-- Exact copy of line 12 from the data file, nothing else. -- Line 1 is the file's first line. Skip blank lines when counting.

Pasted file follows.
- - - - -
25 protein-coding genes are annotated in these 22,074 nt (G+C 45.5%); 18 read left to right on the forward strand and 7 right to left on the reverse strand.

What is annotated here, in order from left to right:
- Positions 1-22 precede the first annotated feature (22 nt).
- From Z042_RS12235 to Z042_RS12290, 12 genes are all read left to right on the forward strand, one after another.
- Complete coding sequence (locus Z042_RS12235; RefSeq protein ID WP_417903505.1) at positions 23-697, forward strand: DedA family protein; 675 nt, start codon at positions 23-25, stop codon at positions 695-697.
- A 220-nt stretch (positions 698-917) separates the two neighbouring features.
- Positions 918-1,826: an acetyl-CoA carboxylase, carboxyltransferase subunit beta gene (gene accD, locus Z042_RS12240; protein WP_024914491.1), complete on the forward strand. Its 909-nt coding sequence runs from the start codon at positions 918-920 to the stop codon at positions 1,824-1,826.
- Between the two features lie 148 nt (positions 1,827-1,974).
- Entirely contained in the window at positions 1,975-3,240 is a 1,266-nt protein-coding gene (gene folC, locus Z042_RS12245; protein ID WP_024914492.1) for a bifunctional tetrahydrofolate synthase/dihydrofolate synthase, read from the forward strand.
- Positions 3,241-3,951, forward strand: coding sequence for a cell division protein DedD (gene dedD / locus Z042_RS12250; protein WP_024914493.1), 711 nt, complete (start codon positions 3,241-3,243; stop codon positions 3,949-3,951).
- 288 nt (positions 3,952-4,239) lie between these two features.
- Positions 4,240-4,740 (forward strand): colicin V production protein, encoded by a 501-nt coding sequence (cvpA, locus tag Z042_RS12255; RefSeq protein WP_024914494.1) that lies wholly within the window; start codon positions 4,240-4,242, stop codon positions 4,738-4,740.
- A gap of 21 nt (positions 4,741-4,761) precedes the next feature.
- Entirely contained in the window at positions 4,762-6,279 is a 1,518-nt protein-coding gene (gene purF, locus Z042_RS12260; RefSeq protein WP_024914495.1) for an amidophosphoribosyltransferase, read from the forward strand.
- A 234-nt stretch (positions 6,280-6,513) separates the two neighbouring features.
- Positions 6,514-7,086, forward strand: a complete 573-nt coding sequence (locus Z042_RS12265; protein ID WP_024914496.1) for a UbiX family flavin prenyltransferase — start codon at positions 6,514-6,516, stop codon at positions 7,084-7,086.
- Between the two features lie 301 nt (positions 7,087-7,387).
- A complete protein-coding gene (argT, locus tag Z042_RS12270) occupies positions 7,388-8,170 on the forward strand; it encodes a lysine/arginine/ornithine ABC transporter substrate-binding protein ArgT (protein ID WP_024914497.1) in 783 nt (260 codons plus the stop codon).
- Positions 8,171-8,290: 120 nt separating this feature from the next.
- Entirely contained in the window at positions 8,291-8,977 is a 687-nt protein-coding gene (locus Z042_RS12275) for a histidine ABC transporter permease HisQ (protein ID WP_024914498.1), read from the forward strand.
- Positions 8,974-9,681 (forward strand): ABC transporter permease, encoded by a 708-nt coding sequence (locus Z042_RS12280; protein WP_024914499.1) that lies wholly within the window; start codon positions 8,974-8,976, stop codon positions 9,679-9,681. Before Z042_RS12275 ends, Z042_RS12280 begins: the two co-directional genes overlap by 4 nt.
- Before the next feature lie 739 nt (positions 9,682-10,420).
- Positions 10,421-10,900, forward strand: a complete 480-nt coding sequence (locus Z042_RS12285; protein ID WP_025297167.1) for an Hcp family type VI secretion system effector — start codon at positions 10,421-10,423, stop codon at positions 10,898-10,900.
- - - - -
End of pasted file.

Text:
- Positions 4,240-4,740 (forward strand): colicin V production protein, encoded by a 501-nt coding sequence (cvpA, locus tag Z042_RS12255; RefSeq protein WP_024914494.1) that lies wholly within the window; start codon positions 4,240-4,242, stop codon positions 4,738-4,740.